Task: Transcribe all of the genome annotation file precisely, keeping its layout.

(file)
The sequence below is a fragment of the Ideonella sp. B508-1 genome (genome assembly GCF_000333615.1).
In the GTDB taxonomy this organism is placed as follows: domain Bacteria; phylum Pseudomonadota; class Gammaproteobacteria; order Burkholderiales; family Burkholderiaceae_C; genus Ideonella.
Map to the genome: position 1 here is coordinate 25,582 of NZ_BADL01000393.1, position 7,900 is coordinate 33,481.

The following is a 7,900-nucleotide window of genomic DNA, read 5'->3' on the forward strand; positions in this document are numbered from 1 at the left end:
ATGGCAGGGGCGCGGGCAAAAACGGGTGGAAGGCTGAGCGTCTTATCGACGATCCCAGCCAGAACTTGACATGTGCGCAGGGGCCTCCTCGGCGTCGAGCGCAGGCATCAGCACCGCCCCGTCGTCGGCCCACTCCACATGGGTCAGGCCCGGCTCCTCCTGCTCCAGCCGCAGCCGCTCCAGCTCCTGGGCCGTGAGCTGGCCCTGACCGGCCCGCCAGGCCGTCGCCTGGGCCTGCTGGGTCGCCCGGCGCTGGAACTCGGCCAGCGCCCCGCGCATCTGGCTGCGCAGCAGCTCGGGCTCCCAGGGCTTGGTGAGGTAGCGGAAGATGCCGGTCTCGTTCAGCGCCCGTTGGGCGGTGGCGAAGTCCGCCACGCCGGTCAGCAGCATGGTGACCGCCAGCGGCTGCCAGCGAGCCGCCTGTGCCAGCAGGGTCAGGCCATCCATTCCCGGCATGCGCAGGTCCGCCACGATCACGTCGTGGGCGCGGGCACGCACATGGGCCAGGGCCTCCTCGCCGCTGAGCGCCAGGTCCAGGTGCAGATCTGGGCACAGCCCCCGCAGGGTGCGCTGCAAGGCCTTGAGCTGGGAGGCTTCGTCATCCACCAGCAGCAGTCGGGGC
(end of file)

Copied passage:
The sequence below is a fragment of the Ideonella sp. B508-1 genome (genome assembly GCF_000333615.1).
In the GTDB taxonomy this organism is placed as follows: domain Bacteria; phylum Pseudomonadota; class Gammaproteobacteria; order Burkholderiales; family Burkholderiaceae_C; genus Ideonella.
Map to the genome: position 1 here is coordinate 25,582 of NZ_BADL01000393.1, position 7,900 is coordinate 33,481.

The following is a 7,900-nucleotide window of genomic DNA, read 5'->3' on the forward strand; positions in this document are numbered from 1 at the left end:
ATGGCAGGGGCGCGGGCAAAAACGGGTGGAAGGCTGAGCGTCTTATCGACGATCCCAGCCAGAACTTGACATGTGCGCAGGGGCCTCCTCGGCGTCGAGCGCAGGCATCAGCACCGCCCCGTCGTCGGCCCACTCCACATGGGTCAGGCCCGGCTCCTCCTGCTCCAGCCGCAGCCGCTCCAGCTCCTGGGCCGTGAGCTGGCCCTGACCGGCCCGCCAGGCCGTCGCCTGGGCCTGCTGGGTCGCCCGGCGCTGGAACTCGGCCAGCGCCCCGCGCATCTGGCTGCGCAGCAGCTCGGGCTCCCAGGGCTTGGTGAGGTAGCGGAAGATGCCGGTCTCGTTCAGCGCCCGTTGGGCGGTGGCGAAGTCCGCCACGCCGGTCAGCAGCATGGTGACCGCCAGCGGCTGCCAGCGAGCCGCCTGTGCCAGCAGGGTCAGGCCATCCATTCCCGGCATGCGCAGGTCCGCCACGATCACGTCGTGGGCGCGGGCACGCACATGGGCCAGGGCCTCCTCGCCGCTGAGCGCCAGGTCCAGGTGCAGATCTGGGCACAGCCCCCGCAGGGTGCGCTGCAAGGCCTTGAGCTGGGAGGCTTCGTCATCCACCAGCAGCAGTCGGGGC